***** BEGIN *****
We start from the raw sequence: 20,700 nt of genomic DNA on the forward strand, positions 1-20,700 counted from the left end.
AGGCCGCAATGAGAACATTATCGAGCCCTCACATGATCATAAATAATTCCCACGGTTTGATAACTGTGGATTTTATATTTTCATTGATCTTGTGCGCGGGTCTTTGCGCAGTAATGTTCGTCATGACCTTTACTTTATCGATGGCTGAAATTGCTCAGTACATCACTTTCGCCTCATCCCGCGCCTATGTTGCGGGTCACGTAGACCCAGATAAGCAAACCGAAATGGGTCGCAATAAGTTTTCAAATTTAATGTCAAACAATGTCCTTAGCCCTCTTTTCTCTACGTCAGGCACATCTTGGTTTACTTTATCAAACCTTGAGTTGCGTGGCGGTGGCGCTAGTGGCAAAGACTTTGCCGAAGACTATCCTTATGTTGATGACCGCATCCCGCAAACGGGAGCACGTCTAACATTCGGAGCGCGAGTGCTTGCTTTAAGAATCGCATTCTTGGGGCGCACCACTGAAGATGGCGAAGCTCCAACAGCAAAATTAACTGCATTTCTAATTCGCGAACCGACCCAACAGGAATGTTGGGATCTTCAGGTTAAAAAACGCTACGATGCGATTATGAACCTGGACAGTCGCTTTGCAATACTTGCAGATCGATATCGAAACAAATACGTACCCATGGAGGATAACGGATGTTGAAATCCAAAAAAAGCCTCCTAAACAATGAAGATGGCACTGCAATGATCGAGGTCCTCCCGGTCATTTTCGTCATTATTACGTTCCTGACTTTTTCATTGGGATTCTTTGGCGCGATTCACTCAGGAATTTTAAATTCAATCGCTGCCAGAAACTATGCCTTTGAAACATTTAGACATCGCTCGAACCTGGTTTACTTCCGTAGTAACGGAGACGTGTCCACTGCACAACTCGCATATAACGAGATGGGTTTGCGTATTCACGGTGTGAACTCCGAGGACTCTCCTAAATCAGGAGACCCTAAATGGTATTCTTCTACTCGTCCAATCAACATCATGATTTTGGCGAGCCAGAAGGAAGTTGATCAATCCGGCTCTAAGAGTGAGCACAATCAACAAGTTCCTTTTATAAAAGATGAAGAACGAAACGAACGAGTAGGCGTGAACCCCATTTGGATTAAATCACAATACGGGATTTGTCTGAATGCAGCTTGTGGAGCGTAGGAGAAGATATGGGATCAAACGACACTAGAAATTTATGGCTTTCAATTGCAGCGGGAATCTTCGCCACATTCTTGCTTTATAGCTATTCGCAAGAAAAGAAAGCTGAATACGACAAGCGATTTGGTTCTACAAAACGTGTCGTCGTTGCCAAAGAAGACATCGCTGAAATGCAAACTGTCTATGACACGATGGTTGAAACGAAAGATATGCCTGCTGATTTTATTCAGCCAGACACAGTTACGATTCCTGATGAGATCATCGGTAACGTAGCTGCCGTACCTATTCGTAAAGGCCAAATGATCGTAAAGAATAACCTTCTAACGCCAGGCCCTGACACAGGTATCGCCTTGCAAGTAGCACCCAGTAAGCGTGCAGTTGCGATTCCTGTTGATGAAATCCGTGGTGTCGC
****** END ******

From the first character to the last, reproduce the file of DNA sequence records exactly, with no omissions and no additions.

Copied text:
We start from the raw sequence: 20,700 nt of genomic DNA on the forward strand, positions 1-20,700 counted from the left end.
AGGCCGCAATGAGAACATTATCGAGCCCTCACATGATCATAAATAATTCCCACGGTTTGATAACTGTGGATTTTATATTTTCATTGATCTTGTGCGCGGGTCTTTGCGCAGTAATGTTCGTCATGACCTTTACTTTATCGATGGCTGAAATTGCTCAGTACATCACTTTCGCCTCATCCCGCGCCTATGTTGCGGGTCACGTAGACCCAGATAAGCAAACCGAAATGGGTCGCAATAAGTTTTCAAATTTAATGTCAAACAATGTCCTTAGCCCTCTTTTCTCTACGTCAGGCACATCTTGGTTTACTTTATCAAACCTTGAGTTGCGTGGCGGTGGCGCTAGTGGCAAAGACTTTGCCGAAGACTATCCTTATGTTGATGACCGCATCCCGCAAACGGGAGCACGTCTAACATTCGGAGCGCGAGTGCTTGCTTTAAGAATCGCATTCTTGGGGCGCACCACTGAAGATGGCGAAGCTCCAACAGCAAAATTAACTGCATTTCTAATTCGCGAACCGACCCAACAGGAATGTTGGGATCTTCAGGTTAAAAAACGCTACGATGCGATTATGAACCTGGACAGTCGCTTTGCAATACTTGCAGATCGATATCGAAACAAATACGTACCCATGGAGGATAACGGATGTTGAAATCCAAAAAAAGCCTCCTAAACAATGAAGATGGCACTGCAATGATCGAGGTCCTCCCGGTCATTTTCGTCATTATTACGTTCCTGACTTTTTCATTGGGATTCTTTGGCGCGATTCACTCAGGAATTTTAAATTCAATCGCTGCCAGAAACTATGCCTTTGAAACATTTAGACATCGCTCGAACCTGGTTTACTTCCGTAGTAACGGAGACGTGTCCACTGCACAACTCGCATATAACGAGATGGGTTTGCGTATTCACGGTGTGAACTCCGAGGACTCTCCTAAATCAGGAGACCCTAAATGGTATTCTTCTACTCGTCCAATCAACATCATGATTTTGGCGAGCCAGAAGGAAGTTGATCAATCCGGCTCTAAGAGTGAGCACAATCAACAAGTTCCTTTTATAAAAGATGAAGAACGAAACGAACGAGTAGGCGTGAACCCCATTTGGATTAAATCACAATACGGGATTTGTCTGAATGCAGCTTGTGGAGCGTAGGAGAAGATATGGGATCAAACGACACTAGAAATTTATGGCTTTCAATTGCAGCGGGAATCTTCGCCACATTCTTGCTTTATAGCTATTCGCAAGAAAAGAAAGCTGAATACGACAAGCGATTTGGTTCTACAAAACGTGTCGTCGTTGCCAAAGAAGACATCGCTGAAATGCAAACTGTCTATGACACGATGGTTGAAACGAAAGATATGCCTGCTGATTTTATTCAGCCAGACACAGTTACGATTCCTGATGAGATCATCGGTAACGTAGCTGCCGTACCTATTCGTAAAGGCCAAATGATCGTAAAGAATAACCTTCTAACGCCAGGCCCTGACACAGGTATCGCCTTGCAAGTAGCACCCAGTAAGCGTGCAGTTGCGATTCCTGTTGATGAAATCCGTGGTGTCGC